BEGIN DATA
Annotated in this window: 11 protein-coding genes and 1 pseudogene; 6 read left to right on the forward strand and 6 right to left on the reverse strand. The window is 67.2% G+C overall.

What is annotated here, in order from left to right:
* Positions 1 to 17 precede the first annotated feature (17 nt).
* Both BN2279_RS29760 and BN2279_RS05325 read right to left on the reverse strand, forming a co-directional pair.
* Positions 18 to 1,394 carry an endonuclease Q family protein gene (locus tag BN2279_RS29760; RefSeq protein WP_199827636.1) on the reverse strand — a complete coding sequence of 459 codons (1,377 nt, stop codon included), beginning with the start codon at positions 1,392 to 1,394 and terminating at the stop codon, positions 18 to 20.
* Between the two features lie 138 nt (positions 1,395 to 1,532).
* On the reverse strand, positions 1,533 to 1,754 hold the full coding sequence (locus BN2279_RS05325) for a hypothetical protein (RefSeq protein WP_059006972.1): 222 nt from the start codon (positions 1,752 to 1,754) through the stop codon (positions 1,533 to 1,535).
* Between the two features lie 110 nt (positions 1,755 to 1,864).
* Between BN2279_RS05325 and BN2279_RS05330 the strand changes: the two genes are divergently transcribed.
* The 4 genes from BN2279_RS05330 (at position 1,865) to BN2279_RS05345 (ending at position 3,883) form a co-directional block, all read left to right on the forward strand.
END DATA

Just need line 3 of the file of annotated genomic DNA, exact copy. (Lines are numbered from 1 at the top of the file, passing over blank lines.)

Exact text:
* Positions 1 to 17 precede the first annotated feature (17 nt).